Nevertheless, assuming we know something about dance education, we are excited about the school Cory and Sharon Boyas will be opening, SRQ dance. Here’s why.

Cory can run a dance school “as only a lifelong dancer can” who happens to have professional dance experience as well as management training in business. Cory was trained by us and like most of our former students, had his glory years as the winner of competitions (Mr. Dance of Florida and others) and as a soloist with the West Coast Dance Project. This makes a fine little bio to give customers confidence, but after this, the important qualifications begin. Cory went on to study in New York. There, he worked with dance companies and for theatrical productions. He was on scholarship with a few of the best schools in New York and went on to tour Europe. His expertise goes far deeper than growing up with FLEX as his single source of knowledge. He has professional associations and connections that will help him to devise a great dance curriculum – not to mention his positive association to us- which means we are an ongoing resource for the school too. On top of this, he is customer service oriented. Thanks to his background, working in management for two of the most prestigious service companies (Starbucks and The Hyatt) for several years, he is very professional and can handle the business side of running a school.  Dance knowledge is important, of course, but to be an effective director you need to be very skilled at the business end too. This is what establishes security and longevity for a school. Cory has impressive computer skills, marketing experience and great instincts, all necessary for his future role as dance school owner.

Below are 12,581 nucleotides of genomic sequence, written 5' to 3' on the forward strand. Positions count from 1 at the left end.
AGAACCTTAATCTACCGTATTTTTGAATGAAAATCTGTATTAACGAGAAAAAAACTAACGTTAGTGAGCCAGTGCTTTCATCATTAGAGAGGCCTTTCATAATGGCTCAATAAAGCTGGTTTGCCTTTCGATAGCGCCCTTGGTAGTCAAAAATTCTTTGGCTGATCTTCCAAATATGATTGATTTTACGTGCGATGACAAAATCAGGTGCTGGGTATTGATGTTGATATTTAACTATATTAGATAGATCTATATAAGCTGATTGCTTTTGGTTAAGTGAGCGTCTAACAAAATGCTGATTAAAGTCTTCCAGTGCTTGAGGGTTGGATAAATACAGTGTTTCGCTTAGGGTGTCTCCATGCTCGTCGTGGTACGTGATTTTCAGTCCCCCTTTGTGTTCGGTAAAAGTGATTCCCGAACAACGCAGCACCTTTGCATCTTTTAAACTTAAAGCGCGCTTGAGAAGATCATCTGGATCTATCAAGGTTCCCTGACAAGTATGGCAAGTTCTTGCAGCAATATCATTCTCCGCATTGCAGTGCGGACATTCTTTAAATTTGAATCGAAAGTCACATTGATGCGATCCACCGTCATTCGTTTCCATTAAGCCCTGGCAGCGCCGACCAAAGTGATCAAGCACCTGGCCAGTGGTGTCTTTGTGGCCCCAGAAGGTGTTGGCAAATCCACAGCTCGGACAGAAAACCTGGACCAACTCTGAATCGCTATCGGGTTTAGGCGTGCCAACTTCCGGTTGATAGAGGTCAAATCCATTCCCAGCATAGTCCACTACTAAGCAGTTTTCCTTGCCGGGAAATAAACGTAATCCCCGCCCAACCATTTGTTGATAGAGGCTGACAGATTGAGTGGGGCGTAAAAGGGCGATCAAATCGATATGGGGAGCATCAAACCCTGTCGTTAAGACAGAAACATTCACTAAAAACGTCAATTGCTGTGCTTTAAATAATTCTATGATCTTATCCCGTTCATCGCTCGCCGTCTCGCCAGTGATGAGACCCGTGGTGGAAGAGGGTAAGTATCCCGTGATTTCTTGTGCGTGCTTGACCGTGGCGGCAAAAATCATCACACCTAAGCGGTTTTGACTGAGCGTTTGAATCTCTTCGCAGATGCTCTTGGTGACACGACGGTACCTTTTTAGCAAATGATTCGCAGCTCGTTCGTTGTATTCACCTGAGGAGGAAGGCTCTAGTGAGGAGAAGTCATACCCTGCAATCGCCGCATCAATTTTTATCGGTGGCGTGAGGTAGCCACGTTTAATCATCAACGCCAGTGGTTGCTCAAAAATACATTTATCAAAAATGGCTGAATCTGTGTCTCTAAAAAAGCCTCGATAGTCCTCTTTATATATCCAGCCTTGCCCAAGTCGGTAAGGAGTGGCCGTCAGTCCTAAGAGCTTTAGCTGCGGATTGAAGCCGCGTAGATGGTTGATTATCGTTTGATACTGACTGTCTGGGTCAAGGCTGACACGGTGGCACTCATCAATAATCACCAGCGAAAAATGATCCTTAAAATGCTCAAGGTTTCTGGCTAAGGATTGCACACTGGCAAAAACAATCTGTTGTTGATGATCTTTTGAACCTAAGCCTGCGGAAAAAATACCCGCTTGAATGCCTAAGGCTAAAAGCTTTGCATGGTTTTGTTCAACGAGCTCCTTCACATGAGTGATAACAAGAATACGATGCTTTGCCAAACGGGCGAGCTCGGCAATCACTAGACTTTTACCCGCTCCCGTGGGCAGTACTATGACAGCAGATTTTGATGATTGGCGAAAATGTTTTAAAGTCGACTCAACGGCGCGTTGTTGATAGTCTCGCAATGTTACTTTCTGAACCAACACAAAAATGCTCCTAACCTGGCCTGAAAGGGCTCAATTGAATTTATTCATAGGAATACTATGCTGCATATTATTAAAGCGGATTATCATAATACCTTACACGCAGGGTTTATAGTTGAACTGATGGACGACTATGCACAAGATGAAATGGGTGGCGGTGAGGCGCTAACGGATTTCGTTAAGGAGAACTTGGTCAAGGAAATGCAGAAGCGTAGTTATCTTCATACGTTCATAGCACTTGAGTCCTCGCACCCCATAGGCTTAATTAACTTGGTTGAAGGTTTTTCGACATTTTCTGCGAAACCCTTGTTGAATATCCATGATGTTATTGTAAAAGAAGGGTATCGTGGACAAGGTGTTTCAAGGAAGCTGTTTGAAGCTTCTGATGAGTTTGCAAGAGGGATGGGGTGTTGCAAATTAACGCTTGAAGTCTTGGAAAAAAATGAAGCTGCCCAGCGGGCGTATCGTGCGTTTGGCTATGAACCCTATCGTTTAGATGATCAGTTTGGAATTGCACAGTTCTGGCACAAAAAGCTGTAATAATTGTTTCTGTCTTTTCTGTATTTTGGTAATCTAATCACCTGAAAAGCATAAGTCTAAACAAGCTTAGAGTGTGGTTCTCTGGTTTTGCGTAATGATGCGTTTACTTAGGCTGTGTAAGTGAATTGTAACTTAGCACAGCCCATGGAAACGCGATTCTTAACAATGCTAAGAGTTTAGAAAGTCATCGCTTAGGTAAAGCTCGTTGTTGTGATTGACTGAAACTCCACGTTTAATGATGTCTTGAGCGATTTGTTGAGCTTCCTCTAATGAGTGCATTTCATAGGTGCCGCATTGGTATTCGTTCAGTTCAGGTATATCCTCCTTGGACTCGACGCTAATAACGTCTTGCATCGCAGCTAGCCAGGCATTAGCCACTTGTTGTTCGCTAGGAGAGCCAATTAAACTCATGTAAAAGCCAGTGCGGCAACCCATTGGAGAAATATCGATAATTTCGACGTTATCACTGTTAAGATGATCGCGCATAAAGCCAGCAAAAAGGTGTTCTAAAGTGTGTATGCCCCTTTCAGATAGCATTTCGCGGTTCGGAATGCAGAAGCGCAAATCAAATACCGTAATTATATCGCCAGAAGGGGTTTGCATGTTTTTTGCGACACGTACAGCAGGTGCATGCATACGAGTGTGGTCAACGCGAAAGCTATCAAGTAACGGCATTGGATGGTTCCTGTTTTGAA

His wife,  Sharon happens to be a preschool teacher, soon to be certified as a director. This, along with her great organizational skills, makes her highly qualified to manage the preschool and youth education aspect of the school. This couple has noble aspirations to expand SRQ  to become a credited performing arts school one day, and I suspect they could pull it off. But they know to go slow and make changes sparingly with great care. Sharon’s parents are principals of a school as well, so teaching comes naturally to the family. (Cory has also worked on staff at a school).  The relatives are going to be involved too, which brings maturity and experience to the educational divisions of SRQ. As a graduate of the theater department of Booker, Sharon has experience as a theater techie too – which means she has training in backstage management, costuming and lights. As anyone can see, this couple is well qualified to run recitals and other performing events too.  They hope to serve  mostly as directors and office management, but they are fully qualified to sub classes, manage artistic programs and hire terrific staff. They have invited past FLEX staff to join the school, should the teachers find themselves looking for work, but we have made ourselves available to help train new staff if those dance teachers we trained previously make other choices. I can’t see how SRQ can fail to have a good program considering the attention being paid to future staffing issues.